And they came up and took hold of his feet and worshiped him (Mt. 28:9)
– one of my favorites, also after resurrection when Jesus appeared to the disciples:
See my hands and my feet, that it is I myself. Touch me, and see (Lk. 24:39)
• he invited his disciples to touch him
• and he invites us to touch him
◦ think of that when you hold the bread in your hands
This is MY body

The next thought that comes to me, is the role he gives us

Mark tells us that after blessing the bread and breaking it,
– he presented it to the disciples with one word: Take
• he did not hold it just out of reach
◦ he did not say, “Now you’re going to have to work for this!”
◦ their part was easy – all they had to do was receive it
• the Lord who gave us our bodies, now gives us his body
◦ we did not earn this gift,
◦ so we don’t have to worry that we may lose it
– still, we do need to take it – to receive it
• I think we have to learn receptivity as a spiritual exercise
◦ free will means we can choose
◦ we can receive or reject
• we have wisdom when we can discerning when to receive and when to resist
◦ James says this in his typically blunt way:
Submit yourselves therefore to God (receive). Resist the devil, and he will flee from you. (Jas. 4:7)
– receptivity offers us a different way of going through life
• getting up in the morning, we can receive the day
◦ or we can reject it, fight with it
◦ but fighting only intensifies frustration, anxiety, disappointment
• we can receive each chore as it comes, or resist and complain
◦ if we remember, we can receive Jesus in each moment

And Jesus tells us to remember
This is my body, which is given for you. Do this in remembrance of me (Lk. 22:19)
– scripture tells us–you and I– that we are the body of Christ
• each one, a member of Jesus’ body
◦ this past year we have been dis-membered
◦ we’re here today so we can be re-membered
put back together
• the bread and wine put us together with Jesus
◦ and today it puts us together with each other
The cup of blessing that we bless, is it not a participation in the blood of Christ? The bread that we break, is it not a participation in the body of Christ? Because there is one bread, we who are many are one body, for we all partake of the one bread (1 Cor. 10 16-17)
◦ Jesus’ body, entering our bodies, making us one body in Christ
– but why would he ask us to consume his body and blood?
• why would we want to?
• because we want his touch on our innermost self
◦ we’ve seen, internal body parts hold our deepest feelings
◦ emotions, motivations, needs, commitments, decisions
• we want his touch to reach down into the depth of our souls
◦ Jesus Christ within us, and taking us into himself
In that day you will know that I am in my Father, and you in me, and I in you (Jn. 14:20)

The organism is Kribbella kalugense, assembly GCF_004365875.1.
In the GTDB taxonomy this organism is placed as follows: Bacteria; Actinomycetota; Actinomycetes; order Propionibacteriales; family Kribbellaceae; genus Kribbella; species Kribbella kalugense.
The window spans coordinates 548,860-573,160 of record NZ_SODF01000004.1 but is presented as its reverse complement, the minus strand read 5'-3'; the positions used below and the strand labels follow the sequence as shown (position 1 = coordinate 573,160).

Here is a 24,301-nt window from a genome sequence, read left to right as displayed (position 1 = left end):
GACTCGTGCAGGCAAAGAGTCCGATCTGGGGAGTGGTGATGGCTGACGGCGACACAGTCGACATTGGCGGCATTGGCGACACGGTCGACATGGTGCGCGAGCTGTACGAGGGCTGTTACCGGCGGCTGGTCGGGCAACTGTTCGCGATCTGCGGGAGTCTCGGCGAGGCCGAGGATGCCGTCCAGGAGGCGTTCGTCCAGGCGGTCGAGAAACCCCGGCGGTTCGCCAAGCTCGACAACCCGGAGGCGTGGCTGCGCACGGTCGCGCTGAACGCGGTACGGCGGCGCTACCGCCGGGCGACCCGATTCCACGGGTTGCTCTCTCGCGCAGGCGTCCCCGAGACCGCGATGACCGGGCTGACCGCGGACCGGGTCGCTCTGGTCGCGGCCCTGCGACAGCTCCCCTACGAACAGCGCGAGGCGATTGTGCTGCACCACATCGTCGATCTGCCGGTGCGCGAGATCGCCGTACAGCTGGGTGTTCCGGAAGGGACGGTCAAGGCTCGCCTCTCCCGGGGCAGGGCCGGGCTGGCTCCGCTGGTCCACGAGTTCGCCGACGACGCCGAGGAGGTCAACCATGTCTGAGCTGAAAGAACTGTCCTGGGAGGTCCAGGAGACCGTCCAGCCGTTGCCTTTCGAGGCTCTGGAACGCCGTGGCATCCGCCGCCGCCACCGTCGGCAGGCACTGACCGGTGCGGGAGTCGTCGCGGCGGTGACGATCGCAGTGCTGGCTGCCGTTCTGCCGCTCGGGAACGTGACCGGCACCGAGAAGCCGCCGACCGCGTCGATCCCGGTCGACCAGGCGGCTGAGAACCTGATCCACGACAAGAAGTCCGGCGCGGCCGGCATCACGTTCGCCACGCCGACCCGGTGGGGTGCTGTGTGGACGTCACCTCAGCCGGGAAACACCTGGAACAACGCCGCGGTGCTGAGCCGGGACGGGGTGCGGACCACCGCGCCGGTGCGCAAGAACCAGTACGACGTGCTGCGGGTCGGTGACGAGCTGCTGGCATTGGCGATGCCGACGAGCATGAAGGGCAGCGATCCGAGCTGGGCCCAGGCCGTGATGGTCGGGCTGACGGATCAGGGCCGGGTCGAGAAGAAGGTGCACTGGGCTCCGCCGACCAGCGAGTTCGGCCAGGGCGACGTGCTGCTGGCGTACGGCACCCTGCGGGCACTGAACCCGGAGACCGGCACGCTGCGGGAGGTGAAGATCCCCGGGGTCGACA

Conclusion: I want to make a suggestion for receiving bread and cup

We all know how to say something in sign-language
– you may not have realized this before
• the sign-language that we know is a way to pray with our bodies
• even if you’ve never made the sign yourself, you at least have seen it
Tertullian, “In all our travels and movements, in all our coming in and going out, in putting off our shoes, at the bath, at the table, in lighting our candles, in lying down, in sitting down, whatever employment occupies us, we mark our foreheads with the sign of the cross.”
– that is what I am suggesting that you do
Richard Rohr tells us that “we have this wonderful body language . . . practiced by the older churches that we call ‘the sign of the cross.’ . . . If you’ve never enacted the sign of the cross before, I hope you’ll consider its value. And if you’re familiar (perhaps overfamiliar) with the practice, I hope you can do it now in a conscious and trustful way.”
“First of all, the very ritual says that we can know something in our body—that our body has to be reminded in whose ‘name’ it lives and moves and has its being.”
Signing the cross “is often seen as both a shielding and an honoring of the body itself. We begin with the forehead, honoring our thoughts and minds as the source or the beginning point of all our decisions to act: ‘In the name of the Father’ is certainly offering our thoughts and our mind over to God as the Ultimate source.
Then we move directly downward, crossing over our heart, toward the solar plexus, or stomach, which is certainly blessing our own enfleshment and incarnation as the body of Christ: ‘And of the Son,’ we say.
And then, now trusting and enjoying the flow, we cross our body from shoulder to shoulder, again crossing the heart, and say, ‘And of the Holy Spirit.’ Note the sweep, the movement, and the fullness of both vertical and horizontal.”
“This is a way for the body itself to know holy things, to honor itself as the temple and container of the Mystery, and to live with an newly conscious and self-declared dignity.”
“If you’re used to doing it in a mindless and perfunctory way, try letting the rote go and breathe through it each step of the way . . .”

My suggestion is that you take the bread and the cup with this sign of cross
– the Communion ritual is all about the cross
• all about the broken body and the shed blood
– this is only a suggestion
• if it seems right to you, then sign slowly and mindfully
• practice receptivity
Receive the fullness of the gift of Jesus

Leave a comment